A divorce can be incredibly difficult to deal with whatever your circumstances, and those that involve business assets can be even more so. Whether the business asset involves just one spouse, or is a joint venture, a divorce can have a devastating effect on a business that has taken many years of long hours, hard work and sheer determination to establish. The impact on just the morale of the co-directors, partners and employees cannot be underestimated as they wonder how your change in personal circumstances will impact upon the future viability and profitability of the business.
The bad news is that an acrimonious divorce can have a devastating effect upon the company as the directors pull in different directions. The good news is that it does not have to be this way.
It is inevitable that there will need to be full and frank financial disclosure, a detailed scrutiny of the business including a valuation of the business itself and shareholdings. A joint valuation with clear parameters will cut down on the cost to you both and will be actively encouraged by the court. Any value attributed to the company will be treated as part of the matrimonial pot to be divided between you. How it is divided will depend heavily on your individual circumstances; liquidity, third party interests, contributions and the availability of other assets will all be taken into account. The court will try to meet your reasonable needs for income and capital with a view to your both becoming financially independent as soon as possible.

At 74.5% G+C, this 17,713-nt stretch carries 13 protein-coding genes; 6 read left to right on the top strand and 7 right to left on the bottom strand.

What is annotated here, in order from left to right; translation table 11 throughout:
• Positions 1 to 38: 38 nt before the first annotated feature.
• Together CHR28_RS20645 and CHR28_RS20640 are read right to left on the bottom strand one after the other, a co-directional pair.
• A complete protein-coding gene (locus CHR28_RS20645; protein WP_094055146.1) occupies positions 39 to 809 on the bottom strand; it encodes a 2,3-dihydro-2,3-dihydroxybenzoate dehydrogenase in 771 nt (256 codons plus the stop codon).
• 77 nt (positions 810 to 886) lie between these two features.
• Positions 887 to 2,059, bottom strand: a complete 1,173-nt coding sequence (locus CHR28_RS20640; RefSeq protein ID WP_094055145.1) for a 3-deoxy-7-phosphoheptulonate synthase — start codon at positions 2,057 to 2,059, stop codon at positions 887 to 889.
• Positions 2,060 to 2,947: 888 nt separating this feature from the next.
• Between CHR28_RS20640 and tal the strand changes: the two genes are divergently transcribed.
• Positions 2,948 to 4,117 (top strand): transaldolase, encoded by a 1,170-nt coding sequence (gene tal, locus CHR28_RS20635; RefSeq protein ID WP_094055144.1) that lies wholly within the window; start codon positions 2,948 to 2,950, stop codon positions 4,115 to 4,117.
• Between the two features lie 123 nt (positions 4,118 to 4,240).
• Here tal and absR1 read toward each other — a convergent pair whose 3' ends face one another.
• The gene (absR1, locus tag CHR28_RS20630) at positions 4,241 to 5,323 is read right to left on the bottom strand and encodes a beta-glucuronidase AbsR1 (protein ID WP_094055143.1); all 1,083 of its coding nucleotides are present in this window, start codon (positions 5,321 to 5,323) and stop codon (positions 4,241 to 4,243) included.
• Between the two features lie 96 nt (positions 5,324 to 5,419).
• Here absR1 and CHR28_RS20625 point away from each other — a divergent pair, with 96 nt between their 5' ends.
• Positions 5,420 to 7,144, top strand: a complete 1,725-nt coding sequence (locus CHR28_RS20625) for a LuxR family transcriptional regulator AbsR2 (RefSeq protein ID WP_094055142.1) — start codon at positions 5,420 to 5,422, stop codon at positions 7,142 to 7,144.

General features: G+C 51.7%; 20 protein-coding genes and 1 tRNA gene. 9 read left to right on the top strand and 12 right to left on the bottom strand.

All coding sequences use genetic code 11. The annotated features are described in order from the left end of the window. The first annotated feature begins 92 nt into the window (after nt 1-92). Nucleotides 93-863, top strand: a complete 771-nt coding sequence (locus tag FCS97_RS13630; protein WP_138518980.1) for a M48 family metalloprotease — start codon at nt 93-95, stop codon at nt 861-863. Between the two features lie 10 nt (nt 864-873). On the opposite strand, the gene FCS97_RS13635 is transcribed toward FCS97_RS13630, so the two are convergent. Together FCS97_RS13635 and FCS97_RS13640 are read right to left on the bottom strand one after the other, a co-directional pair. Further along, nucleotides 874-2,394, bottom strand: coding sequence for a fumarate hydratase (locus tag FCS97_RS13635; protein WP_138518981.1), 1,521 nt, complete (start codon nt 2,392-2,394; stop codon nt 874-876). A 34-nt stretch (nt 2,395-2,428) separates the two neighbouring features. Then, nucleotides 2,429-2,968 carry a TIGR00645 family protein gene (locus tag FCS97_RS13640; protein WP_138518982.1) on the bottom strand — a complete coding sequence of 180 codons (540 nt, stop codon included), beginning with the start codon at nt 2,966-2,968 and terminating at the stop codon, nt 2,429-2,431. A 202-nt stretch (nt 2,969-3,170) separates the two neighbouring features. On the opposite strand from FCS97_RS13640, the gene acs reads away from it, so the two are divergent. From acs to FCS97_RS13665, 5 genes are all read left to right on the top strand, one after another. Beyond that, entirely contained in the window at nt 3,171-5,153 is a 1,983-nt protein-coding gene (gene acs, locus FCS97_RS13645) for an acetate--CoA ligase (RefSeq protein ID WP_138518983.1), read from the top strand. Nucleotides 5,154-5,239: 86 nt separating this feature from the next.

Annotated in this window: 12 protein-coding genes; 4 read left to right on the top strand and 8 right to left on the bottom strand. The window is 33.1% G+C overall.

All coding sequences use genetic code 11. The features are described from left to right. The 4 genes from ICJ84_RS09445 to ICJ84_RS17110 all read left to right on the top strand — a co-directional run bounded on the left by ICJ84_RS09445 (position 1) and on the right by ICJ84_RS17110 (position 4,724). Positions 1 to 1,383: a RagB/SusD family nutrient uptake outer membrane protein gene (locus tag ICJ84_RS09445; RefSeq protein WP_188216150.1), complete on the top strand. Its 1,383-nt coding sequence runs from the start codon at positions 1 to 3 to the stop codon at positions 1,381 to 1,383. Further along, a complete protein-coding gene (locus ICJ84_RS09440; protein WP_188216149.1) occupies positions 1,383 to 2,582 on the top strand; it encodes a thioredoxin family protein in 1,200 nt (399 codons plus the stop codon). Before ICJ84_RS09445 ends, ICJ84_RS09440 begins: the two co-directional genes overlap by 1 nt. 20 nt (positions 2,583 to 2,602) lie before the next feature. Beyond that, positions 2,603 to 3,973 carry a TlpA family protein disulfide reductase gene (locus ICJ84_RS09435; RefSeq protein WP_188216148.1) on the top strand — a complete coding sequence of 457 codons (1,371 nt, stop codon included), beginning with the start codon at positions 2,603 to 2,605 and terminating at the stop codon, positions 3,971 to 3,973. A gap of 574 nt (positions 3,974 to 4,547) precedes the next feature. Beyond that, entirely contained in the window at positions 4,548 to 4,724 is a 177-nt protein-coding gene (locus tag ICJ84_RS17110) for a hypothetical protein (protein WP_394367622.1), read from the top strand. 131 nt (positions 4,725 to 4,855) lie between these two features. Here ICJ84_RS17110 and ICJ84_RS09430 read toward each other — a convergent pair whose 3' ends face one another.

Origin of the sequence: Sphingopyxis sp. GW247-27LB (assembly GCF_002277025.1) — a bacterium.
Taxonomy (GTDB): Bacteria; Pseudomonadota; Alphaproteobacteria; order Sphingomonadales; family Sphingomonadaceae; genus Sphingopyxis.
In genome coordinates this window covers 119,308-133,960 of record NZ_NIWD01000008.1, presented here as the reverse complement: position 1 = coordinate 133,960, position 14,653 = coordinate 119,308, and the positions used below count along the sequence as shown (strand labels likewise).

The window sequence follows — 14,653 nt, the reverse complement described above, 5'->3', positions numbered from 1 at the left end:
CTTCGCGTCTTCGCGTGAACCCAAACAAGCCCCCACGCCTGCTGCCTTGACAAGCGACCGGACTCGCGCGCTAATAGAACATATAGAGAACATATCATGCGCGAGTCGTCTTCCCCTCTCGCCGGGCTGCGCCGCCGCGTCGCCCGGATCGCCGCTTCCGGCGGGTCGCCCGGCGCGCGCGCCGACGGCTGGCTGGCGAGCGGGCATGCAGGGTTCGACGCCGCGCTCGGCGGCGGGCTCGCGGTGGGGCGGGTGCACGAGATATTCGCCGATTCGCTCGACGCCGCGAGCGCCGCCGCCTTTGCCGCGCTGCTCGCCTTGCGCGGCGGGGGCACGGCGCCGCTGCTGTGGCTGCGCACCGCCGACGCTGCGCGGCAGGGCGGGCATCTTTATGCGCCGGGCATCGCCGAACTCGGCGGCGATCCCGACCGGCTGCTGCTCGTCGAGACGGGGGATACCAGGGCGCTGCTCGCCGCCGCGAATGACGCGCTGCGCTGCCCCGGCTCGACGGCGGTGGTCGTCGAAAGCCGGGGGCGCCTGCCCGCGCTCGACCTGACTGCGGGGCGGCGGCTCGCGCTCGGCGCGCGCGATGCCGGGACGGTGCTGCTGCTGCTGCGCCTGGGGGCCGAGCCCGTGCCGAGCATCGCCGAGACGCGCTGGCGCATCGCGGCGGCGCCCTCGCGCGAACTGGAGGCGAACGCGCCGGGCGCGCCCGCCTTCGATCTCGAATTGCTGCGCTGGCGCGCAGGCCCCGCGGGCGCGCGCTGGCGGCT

If you find yourself involved in a separation what can you do?
Understand your business. You will be asked to give information about how the business began, contributions made and how it is owned ie either independently or with other third parties;
Get your documents in order. Being able to produce up-to-date or interim accounts, management accounts and projections will save time and expense and allow you to focus on how the business can be adapted to take into account the separation.
Understand your options. Talk to the professionals involved in the business. They can assist and advise you as to the implications of your decisions. Legal, accountancy and tax advice at an early stage is essential.
Choose the right way to deal with your divorce. This is particularly important if you are continuing to retain an interest in the business. Collaborative Law or Mediation can be an alternative to court.
A divorce is difficult but it does not need to be acrimonious. It is possible to ‘part company’ in a fair and constructive way and in a manner that does justice to your hard work and endeavour.
Carmelita Ardren is a partner, head of Raworths’ family law unit and a member of the Law Society Family Law Panel. To contact Raworths telephone 01423 566666 or visit our offices at Eton House, 89 Station Parade, Harrogate, HG1 1HF. Alternatively you can email Carmelita at Carmelita.email@example.com